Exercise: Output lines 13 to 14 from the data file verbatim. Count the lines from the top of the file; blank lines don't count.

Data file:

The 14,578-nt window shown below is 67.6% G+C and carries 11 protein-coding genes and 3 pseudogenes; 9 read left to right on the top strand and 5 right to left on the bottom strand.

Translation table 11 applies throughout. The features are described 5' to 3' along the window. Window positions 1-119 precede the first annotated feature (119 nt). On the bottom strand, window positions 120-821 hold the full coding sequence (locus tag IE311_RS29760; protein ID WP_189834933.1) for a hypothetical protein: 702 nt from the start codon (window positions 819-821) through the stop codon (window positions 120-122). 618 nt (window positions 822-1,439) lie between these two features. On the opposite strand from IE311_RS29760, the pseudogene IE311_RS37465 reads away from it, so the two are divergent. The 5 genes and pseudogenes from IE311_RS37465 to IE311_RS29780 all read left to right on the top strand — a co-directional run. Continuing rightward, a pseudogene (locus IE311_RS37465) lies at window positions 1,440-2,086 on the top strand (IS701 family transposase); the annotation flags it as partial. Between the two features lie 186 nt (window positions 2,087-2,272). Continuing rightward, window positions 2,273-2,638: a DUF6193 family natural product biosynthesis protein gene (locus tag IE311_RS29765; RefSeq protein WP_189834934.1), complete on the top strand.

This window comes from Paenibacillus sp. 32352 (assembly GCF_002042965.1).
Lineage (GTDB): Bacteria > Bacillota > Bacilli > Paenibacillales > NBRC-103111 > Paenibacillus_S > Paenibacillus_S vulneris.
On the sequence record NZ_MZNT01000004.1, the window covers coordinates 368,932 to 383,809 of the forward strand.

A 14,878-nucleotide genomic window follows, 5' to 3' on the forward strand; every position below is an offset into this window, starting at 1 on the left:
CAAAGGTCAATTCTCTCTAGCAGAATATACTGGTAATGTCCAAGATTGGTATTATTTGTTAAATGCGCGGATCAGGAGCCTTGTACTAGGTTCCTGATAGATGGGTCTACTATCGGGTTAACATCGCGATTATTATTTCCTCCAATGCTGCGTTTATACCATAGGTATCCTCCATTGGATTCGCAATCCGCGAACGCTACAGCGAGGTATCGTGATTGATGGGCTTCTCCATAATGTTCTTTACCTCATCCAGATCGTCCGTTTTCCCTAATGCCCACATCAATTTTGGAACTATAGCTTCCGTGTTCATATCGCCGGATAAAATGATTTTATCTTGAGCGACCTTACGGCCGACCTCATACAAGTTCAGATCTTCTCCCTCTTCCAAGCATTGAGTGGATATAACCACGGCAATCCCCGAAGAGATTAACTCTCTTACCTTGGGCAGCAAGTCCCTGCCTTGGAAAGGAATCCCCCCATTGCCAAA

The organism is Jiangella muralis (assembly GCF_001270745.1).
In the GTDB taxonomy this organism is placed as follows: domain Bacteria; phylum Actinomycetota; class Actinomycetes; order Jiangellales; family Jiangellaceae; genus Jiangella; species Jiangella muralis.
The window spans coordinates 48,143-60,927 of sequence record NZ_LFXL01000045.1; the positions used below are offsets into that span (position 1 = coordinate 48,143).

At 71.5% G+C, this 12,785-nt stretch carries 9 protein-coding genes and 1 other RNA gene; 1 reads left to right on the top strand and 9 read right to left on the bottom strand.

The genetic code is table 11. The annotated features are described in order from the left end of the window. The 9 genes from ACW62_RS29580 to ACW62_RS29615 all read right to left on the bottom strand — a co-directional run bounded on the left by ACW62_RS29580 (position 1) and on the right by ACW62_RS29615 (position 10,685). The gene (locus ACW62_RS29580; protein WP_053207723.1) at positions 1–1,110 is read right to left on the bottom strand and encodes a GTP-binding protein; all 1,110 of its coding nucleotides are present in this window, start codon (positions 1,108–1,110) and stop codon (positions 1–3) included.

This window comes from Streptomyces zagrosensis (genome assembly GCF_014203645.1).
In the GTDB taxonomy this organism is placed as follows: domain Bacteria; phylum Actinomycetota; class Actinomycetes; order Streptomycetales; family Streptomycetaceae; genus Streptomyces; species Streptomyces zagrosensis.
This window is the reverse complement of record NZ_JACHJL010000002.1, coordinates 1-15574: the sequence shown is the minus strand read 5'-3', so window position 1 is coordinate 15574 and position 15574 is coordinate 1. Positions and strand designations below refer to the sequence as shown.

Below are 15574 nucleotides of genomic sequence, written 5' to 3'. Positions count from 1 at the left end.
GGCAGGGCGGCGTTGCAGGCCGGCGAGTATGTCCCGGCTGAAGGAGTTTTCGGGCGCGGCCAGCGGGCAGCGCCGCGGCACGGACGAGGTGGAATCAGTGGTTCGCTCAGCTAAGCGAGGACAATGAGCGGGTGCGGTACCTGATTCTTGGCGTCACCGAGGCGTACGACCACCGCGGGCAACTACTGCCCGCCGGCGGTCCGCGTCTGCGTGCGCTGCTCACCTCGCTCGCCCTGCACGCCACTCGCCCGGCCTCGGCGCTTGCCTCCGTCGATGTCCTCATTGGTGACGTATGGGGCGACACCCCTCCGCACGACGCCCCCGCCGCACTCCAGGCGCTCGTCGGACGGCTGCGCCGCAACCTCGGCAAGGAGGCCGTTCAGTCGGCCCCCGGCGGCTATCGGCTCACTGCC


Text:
This window comes from Streptomyces zagrosensis (genome assembly GCF_014203645.1).
In the GTDB taxonomy this organism is placed as follows: domain Bacteria; phylum Actinomycetota; class Actinomycetes; order Streptomycetales; family Streptomycetaceae; genus Streptomyces; species Streptomyces zagrosensis.